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Sunday, and after a late breakfast and the morning papers, I headed west to begin a circuitous journey home.
a gasping crow
on top of a telegraph pole—
the heathland parched
My road took me through the small village of Damerham where a large CHURCH FLOWER FESTIVAL notice was fixed to a tall hedge. Larkin-like, certainly no church connoisseur, I stopped; and passing through the thick, ochre-lichened walls into a sweet-smelling almost cuttable cold, it came again—the elusive sense of being elsewhere. The ambience was decidedly post-Sunday lunch—the church all but empty. One other visitor, booklet in hand and with a seeming interest in ceilings, quickly disappeared; while two elderly ladies—strangely still wearing woollen cardigans and tweed skirts—hardly seemed there at all in any material sense.
Only a few days earlier there would have been humming preparations as summer flowers were gathered and joyously massed into every available embrasure, hung in baskets, and arranged on and around every appropriate surface. There would have been the excitements and quiet pleasures of making one's own personal statement; and over cups of tea or coffee and skirmishes for the bourbon biscuits there would have been the small pecking-order reproofs and suggested aesthetic alterations. But now, two elderly ladies, who I took to be locals—willing hands or elected organisers, were simply passing time, vaguely touching a pew here or a vase there as they moved about the church; eking out the thin verbal subsistence of world opinion with village gossip. Their whispers seemed to live out their own brief lives—hanging in the air, crisp as winter breath, before dying away to vanish into the stonework. There was a brief darkening of my vision—some small flux of blood perhaps to eye or brain that I could easily put down to tiredness; but with it came a change of mood, and I noticed suddenly that the flowers were too sweetly scented, their petals already starting to scatter into pools of shabby light. Another year. Another flower festival.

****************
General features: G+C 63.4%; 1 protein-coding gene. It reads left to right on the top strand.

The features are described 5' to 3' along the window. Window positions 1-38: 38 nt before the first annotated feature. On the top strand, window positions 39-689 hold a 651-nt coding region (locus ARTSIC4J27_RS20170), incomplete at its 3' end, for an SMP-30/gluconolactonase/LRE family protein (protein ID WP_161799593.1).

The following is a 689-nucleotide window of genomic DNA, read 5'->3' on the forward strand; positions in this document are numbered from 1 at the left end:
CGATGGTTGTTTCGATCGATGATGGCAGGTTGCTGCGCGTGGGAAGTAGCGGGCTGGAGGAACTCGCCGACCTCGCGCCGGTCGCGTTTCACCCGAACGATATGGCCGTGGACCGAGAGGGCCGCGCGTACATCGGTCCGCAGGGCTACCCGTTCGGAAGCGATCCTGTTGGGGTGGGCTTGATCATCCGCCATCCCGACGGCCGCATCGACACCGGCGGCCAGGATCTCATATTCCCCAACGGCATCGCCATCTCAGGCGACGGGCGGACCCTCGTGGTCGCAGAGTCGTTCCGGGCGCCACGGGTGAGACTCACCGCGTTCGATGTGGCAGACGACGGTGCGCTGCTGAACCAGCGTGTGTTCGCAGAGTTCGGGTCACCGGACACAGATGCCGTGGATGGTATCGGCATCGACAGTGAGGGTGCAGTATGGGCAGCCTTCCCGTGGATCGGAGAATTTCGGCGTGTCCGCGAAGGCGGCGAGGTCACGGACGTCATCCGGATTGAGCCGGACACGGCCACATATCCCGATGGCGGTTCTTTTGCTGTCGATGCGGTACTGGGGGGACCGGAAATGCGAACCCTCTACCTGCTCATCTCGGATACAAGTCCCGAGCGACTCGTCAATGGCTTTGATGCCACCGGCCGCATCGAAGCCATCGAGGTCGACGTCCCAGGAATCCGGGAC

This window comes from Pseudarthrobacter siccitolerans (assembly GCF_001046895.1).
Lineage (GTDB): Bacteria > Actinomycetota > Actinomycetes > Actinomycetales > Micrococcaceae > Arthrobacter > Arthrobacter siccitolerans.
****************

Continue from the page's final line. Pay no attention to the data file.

After weary miles, in an old Norman church, the cool of white interior walls; two ghost-like ladies—peace, and scent of flowers discuss a prostate.
Some years later, I read of Wiltshire's being a 'top snowdrop county', that in February, Damerham churchyard harbours a sea of snowdrops, and that snowdrops are not infrequently found near sites of religious buildings--a Catholic custom being their use in the celebration of Candlemas. But as I wandered then out onto the gravel paths and rough grass between the pitching and tossing gravestones, I was wondering what words passed for 'prostate problems' in the old days--what relevant herbs might still be seeding out amongst the ancient dead. I looked down and laughed--there were plenty of dandelions. I looked up, and saw the sun.